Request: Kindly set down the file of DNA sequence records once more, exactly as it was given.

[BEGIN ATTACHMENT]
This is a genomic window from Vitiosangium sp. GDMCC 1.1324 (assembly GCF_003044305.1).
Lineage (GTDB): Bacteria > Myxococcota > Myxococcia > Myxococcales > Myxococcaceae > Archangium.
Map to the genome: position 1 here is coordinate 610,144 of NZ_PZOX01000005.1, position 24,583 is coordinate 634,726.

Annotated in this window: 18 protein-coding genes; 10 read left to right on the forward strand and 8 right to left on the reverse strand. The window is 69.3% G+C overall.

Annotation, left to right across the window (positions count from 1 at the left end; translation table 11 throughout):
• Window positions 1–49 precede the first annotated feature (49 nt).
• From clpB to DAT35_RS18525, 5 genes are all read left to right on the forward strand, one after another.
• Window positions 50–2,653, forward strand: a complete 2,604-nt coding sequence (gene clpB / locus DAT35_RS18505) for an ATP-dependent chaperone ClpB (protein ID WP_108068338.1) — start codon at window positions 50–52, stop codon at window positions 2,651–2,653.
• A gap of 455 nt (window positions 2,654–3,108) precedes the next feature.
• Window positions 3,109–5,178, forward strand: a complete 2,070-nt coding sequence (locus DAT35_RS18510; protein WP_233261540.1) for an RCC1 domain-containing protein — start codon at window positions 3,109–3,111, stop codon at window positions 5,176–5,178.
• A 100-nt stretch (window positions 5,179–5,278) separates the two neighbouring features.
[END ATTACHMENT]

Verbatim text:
This is a genomic window from Vitiosangium sp. GDMCC 1.1324 (assembly GCF_003044305.1).
Lineage (GTDB): Bacteria > Myxococcota > Myxococcia > Myxococcales > Myxococcaceae > Archangium.
Map to the genome: position 1 here is coordinate 610,144 of NZ_PZOX01000005.1, position 24,583 is coordinate 634,726.

Annotated in this window: 18 protein-coding genes; 10 read left to right on the forward strand and 8 right to left on the reverse strand. The window is 69.3% G+C overall.

Annotation, left to right across the window (positions count from 1 at the left end; translation table 11 throughout):
• Window positions 1–49 precede the first annotated feature (49 nt).
• From clpB to DAT35_RS18525, 5 genes are all read left to right on the forward strand, one after another.
• Window positions 50–2,653, forward strand: a complete 2,604-nt coding sequence (gene clpB / locus DAT35_RS18505) for an ATP-dependent chaperone ClpB (protein ID WP_108068338.1) — start codon at window positions 50–52, stop codon at window positions 2,651–2,653.
• A gap of 455 nt (window positions 2,654–3,108) precedes the next feature.
• Window positions 3,109–5,178, forward strand: a complete 2,070-nt coding sequence (locus DAT35_RS18510; protein WP_233261540.1) for an RCC1 domain-containing protein — start codon at window positions 3,109–3,111, stop codon at window positions 5,176–5,178.
• A 100-nt stretch (window positions 5,179–5,278) separates the two neighbouring features.